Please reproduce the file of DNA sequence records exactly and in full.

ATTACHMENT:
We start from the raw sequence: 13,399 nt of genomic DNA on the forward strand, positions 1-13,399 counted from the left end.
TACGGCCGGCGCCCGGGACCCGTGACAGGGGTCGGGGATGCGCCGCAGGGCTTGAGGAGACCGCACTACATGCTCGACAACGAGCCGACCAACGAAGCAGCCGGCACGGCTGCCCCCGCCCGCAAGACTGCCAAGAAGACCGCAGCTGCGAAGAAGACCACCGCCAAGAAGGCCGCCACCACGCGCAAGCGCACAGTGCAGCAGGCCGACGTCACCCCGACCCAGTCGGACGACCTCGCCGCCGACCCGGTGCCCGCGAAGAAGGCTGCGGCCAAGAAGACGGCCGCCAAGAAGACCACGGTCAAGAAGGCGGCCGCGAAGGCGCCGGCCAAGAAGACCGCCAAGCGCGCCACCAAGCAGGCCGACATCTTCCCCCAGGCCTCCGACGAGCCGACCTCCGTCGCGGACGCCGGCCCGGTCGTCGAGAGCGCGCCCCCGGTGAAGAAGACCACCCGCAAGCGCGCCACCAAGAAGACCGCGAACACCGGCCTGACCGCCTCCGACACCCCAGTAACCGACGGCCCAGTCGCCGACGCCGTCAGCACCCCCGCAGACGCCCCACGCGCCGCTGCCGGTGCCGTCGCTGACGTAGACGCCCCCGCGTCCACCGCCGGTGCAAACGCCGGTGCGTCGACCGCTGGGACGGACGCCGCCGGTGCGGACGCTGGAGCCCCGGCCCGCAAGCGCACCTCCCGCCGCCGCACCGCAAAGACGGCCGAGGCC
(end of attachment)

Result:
We start from the raw sequence: 13,399 nt of genomic DNA on the forward strand, positions 1-13,399 counted from the left end.
TACGGCCGGCGCCCGGGACCCGTGACAGGGGTCGGGGATGCGCCGCAGGGCTTGAGGAGACCGCACTACATGCTCGACAACGAGCCGACCAACGAAGCAGCCGGCACGGCTGCCCCCGCCCGCAAGACTGCCAAGAAGACCGCAGCTGCGAAGAAGACCACCGCCAAGAAGGCCGCCACCACGCGCAAGCGCACAGTGCAGCAGGCCGACGTCACCCCGACCCAGTCGGACGACCTCGCCGCCGACCCGGTGCCCGCGAAGAAGGCTGCGGCCAAGAAGACGGCCGCCAAGAAGACCACGGTCAAGAAGGCGGCCGCGAAGGCGCCGGCCAAGAAGACCGCCAAGCGCGCCACCAAGCAGGCCGACATCTTCCCCCAGGCCTCCGACGAGCCGACCTCCGTCGCGGACGCCGGCCCGGTCGTCGAGAGCGCGCCCCCGGTGAAGAAGACCACCCGCAAGCGCGCCACCAAGAAGACCGCGAACACCGGCCTGACCGCCTCCGACACCCCAGTAACCGACGGCCCAGTCGCCGACGCCGTCAGCACCCCCGCAGACGCCCCACGCGCCGCTGCCGGTGCCGTCGCTGACGTAGACGCCCCCGCGTCCACCGCCGGTGCAAACGCCGGTGCGTCGACCGCTGGGACGGACGCCGCCGGTGCGGACGCTGGAGCCCCGGCCCGCAAGCGCACCTCCCGCCGCCGCACCGCAAAGACGGCCGAGGCC